In a congested, cluttered and confusing world in which we know way too much about way too much, there are the great white sharks of which we know almost nothing.
Susan Casey, a magazine writer, was sitting in her New York City apartment in 1998, watching a BBC documentary about the three-month white-shark season at the Farallone Islands about 30 miles west of San Francisco.
Mesmerized, she decided she had to go to the desolate, dangerous Farallones. But then reality struck. She found out that being one of the eight people allowed by law on those islands is a tougher ticket than being invited to dinner at the White House.
Her obsession set and hardened as evidenced in her book's subtitle: A True Story of Obsession and Survival Among America's Great White Sharks.
Obviously adventurous, Casey reads her own words with a voice, like raindrops on tin, that will seduce you with an intimacy that enhances her story.
In 2001, Casey finagled a trip to the Farallones to join the few marine scientists living in one of the islands' two squalid, falling-down houses built in the 1870s.
"Threadbare towels thumbtacked over the windows served as makeshift curtains. The mattresses looked like Rorschach tests, the paint was peeling, the plaster was cracking, and the dresser was marked 'Property of the U.S. Coast Guard.' "
She went from loving to tolerating the harsh living conditions because she so desperately wanted to see 20-foot sharks "as wide as a Mack truck."
Two handsome, rugged, 40-ish marine scientists — Peter Pyle and Scot Anderson — are Casey's main characters as they videotape and tag sharks. Trapped in a dangerous place with science geeks studying mysterious monsters, Casey has woven a taut, first-person tale about mysterious monsters that captured her and will capture you.
If you expect to meet Jaws in Long Island Sound, you better try elsewhere!
If you're the type to stay out of the water after recent shark attacks off the Florida and Alabama coasts, know this: There are sharks in Long Island Sound big, toothy, man-eaters, at that. But also know this: The chances of being bitten by one are roughly the same as your being chosen to lead a Mars expedition.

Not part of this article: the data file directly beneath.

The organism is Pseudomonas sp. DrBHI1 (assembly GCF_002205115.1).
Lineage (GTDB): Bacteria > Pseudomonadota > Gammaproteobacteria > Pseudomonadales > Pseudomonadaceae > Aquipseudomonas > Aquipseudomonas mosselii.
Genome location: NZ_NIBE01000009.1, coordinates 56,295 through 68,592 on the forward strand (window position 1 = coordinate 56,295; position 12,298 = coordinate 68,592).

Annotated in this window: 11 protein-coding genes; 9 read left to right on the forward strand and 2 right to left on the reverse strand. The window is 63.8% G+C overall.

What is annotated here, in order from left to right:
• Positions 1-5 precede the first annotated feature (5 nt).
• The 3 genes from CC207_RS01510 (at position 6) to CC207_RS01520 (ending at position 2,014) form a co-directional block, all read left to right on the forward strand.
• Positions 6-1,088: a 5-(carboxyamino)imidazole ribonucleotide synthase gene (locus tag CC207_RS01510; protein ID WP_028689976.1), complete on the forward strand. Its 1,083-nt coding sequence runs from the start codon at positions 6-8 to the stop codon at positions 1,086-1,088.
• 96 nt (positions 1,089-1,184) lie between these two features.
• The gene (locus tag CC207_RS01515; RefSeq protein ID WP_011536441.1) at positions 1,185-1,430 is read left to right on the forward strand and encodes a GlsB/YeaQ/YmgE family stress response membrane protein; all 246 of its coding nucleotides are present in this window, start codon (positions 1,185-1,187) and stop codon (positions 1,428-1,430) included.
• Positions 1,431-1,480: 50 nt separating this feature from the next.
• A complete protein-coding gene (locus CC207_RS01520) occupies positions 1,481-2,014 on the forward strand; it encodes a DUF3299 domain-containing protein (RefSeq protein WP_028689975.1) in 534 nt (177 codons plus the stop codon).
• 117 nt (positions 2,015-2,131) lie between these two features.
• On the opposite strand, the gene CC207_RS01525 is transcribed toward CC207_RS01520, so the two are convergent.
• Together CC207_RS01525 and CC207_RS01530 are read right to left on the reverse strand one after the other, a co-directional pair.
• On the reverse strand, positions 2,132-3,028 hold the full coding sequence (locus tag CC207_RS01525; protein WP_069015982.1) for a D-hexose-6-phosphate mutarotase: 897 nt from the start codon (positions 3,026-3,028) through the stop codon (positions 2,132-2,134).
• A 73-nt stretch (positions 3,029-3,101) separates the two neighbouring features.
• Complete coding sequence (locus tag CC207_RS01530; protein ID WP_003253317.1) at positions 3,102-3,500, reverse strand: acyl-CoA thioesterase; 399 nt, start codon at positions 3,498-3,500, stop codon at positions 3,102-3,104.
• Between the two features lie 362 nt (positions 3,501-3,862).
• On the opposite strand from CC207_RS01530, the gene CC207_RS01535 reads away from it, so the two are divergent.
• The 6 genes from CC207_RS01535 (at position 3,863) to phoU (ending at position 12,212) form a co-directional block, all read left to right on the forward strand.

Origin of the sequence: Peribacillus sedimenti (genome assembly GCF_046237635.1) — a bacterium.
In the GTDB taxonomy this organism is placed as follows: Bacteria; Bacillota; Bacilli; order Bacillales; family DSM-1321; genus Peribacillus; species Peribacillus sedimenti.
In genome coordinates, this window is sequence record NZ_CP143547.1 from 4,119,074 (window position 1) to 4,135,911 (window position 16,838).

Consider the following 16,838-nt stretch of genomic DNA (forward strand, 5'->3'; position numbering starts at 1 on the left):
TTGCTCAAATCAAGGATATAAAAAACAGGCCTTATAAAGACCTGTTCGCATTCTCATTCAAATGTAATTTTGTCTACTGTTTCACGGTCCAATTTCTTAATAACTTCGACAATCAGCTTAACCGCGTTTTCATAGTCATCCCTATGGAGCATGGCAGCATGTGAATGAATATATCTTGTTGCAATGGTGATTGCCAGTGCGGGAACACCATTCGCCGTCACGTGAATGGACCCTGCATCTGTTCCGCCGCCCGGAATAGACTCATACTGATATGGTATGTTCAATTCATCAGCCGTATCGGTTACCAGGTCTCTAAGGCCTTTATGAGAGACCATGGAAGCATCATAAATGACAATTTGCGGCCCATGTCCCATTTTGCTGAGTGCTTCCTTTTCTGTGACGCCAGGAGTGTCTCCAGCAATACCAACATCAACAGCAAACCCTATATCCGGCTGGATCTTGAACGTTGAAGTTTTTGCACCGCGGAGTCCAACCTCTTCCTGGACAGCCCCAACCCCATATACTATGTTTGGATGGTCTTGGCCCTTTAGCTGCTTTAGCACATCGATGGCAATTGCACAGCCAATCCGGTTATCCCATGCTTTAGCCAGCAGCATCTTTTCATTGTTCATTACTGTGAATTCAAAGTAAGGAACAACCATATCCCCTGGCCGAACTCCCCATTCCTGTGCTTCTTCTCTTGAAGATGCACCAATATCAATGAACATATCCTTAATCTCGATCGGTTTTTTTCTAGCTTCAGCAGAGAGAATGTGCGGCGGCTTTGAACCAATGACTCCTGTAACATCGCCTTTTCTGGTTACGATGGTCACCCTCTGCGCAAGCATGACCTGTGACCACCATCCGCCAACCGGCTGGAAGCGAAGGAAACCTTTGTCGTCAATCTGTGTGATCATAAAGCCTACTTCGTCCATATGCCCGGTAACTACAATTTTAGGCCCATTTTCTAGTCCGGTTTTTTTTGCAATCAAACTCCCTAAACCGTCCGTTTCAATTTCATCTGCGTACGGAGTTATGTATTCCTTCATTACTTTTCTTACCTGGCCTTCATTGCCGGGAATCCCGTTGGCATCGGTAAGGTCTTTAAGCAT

In 32 years of scuba diving in Long Island Sound, Noel Veroba of Orbit Marine Sport Center in Bridgeport says he's never encountered a shark with teeth. "I've caught sand sharks, but I've never run into a toothed shark," he said. "I know they are out there, but you just never see them."Shark attacks in Florida, Texas and even New Jersey have become almost weekly news, but the last reported shark attack in Long Island Sound was supposed to have occurred in 1961. No one could be found to confirm that report, however. "Frankly," says John Lenzycki, assistant curator of animals at the Maritime Aquarium in Norwalk, "I doubt that it ever happened. And even if it did, it might have just been somebody whose skin got abraded by being bumped by a shark." Although Lenzycki, too, has never seen a large shark in Long Island Sound, he says they are there, especially in the late summer. He lists seven shark species as occasional visitors to the Sound. "We've got thresher sharks, blue sharks, sand-tiger sharks, makos, smooth hammerheads, and browns," he said. "The seventh is the smooth dogfish, or sand shark." George Burgess, director of the Florida Program for Shark Research and curator of the International Shark Attack File at the University of Florida, said he'd add the spiny dogfish to that list. Several of these species have been known to attack humans, he said, but the sand-tiger shark is the only one implicated in an attack on Long Island Sound _ the 1961 incident that no one can confirm. Makos, blues and browns also have an irregular history of attacking humans, Burgess said. But given the millions of people who use the Sound each year and the relative paucity of reported shark attacks _ one in the last 44 years _ Long Island Sound probably ranks among the world's safest places to swim, he said. There is apparently no record of the much-feared great white shark, of "Jaws" fame, being spotted in Long Island Sound. But Burgess said he'd be surprised if they never enter the waters here. Great whites are among the largest and most aggressive of shark species, accounting for 30 to 50 shark attacks annually. "Whites have gotten near the Sound, and I just can't believe that they haven't been seen there," Burgess said. Sighting of great whites north of New Jersey have been increasing since the Maritime Species Protection Act became law in 1972. With protected seal populations on the rise, great whites are venturing further and further north in pursuit of their favorite snack. Of the toothed sharks found in Long Island Sound in the summer, the sand-tiger shark, carcharias taurus, may be the most common. The Marine Aquarium at Norwalk has sand tigers on display in its tanks. Growing up to 10 feet long, the sand tiger is often mistaken for a more dangerous mako, mostly because of the impressive triangular teeth that protrude from its large mouth. One shark expert called the sand-tiger's teeth "some of the wickedest-looking teeth in all of sharkdom." It's not hard to tell the difference between a sand tiger and mako, as long as you don't mind getting close enough to examine their dentures. The sand-tiger shark's teeth have small projections at the base. And the mako's eye is solid black, while the sand tiger's has a central pupil. Despite the imposing teeth and fierce look, the sand-tiger shark is considered relatively harmless. If left unmolested, it's usually as docile as a housecat. In Japan, sand-tigers are considered good to eat. "Make no mistake. Like many sharks, it is an opportunity feeder. If an easy meal comes within its range, it will go for it," Lenzycki said. Sharks like Long Island Sound when it is loaded with bait fish like menhaden, shad and mackerel that, in turn, attract larger fish, blues, bass and weakfish.